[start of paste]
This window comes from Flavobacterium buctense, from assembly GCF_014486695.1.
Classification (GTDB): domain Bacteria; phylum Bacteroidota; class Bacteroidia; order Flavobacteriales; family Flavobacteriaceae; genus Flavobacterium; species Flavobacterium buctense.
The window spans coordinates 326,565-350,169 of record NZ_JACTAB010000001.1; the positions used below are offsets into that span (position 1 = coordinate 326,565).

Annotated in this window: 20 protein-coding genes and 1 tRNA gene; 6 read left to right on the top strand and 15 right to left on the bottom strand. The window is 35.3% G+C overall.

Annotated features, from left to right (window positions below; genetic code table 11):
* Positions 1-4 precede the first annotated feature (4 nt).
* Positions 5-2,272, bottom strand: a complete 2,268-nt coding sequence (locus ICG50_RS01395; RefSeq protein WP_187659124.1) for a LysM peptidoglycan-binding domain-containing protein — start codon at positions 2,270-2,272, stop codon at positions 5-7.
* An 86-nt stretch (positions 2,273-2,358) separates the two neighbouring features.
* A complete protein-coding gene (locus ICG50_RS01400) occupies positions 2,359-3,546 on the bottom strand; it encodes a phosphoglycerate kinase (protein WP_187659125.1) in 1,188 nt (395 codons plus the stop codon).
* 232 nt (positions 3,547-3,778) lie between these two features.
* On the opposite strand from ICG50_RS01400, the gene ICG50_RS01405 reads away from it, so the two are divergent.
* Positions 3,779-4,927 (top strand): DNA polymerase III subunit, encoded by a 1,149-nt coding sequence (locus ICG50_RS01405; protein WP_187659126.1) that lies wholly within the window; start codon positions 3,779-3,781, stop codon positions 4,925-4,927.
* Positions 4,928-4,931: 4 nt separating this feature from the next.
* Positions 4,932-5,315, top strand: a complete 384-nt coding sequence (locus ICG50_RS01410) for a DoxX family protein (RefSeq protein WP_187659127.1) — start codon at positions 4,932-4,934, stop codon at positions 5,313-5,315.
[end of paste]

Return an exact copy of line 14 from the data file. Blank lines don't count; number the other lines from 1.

* Positions 4,932-5,315, top strand: a complete 384-nt coding sequence (locus ICG50_RS01410) for a DoxX family protein (RefSeq protein WP_187659127.1) — start codon at positions 4,932-4,934, stop codon at positions 5,313-5,315.